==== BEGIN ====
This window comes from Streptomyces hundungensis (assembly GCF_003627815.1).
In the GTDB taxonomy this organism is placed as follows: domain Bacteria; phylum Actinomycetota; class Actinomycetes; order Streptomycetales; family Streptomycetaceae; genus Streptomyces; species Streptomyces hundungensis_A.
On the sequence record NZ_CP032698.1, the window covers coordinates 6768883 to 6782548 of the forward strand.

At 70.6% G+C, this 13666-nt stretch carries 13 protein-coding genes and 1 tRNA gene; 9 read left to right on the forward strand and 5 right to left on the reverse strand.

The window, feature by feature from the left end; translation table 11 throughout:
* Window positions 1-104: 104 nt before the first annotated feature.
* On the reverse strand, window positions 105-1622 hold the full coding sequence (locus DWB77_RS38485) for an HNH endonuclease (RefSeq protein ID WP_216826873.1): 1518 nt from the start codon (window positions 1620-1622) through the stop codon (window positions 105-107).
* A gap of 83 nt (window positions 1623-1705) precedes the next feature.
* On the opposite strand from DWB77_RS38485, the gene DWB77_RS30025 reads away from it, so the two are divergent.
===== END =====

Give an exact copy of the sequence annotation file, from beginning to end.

This window comes from Streptomyces hundungensis (assembly GCF_003627815.1).
In the GTDB taxonomy this organism is placed as follows: domain Bacteria; phylum Actinomycetota; class Actinomycetes; order Streptomycetales; family Streptomycetaceae; genus Streptomyces; species Streptomyces hundungensis_A.
On the sequence record NZ_CP032698.1, the window covers coordinates 6768883 to 6782548 of the forward strand.

At 70.6% G+C, this 13666-nt stretch carries 13 protein-coding genes and 1 tRNA gene; 9 read left to right on the forward strand and 5 right to left on the reverse strand.

The window, feature by feature from the left end; translation table 11 throughout:
* Window positions 1-104: 104 nt before the first annotated feature.
* On the reverse strand, window positions 105-1622 hold the full coding sequence (locus DWB77_RS38485) for an HNH endonuclease (RefSeq protein ID WP_216826873.1): 1518 nt from the start codon (window positions 1620-1622) through the stop codon (window positions 105-107).
* A gap of 83 nt (window positions 1623-1705) precedes the next feature.
* On the opposite strand from DWB77_RS38485, the gene DWB77_RS30025 reads away from it, so the two are divergent.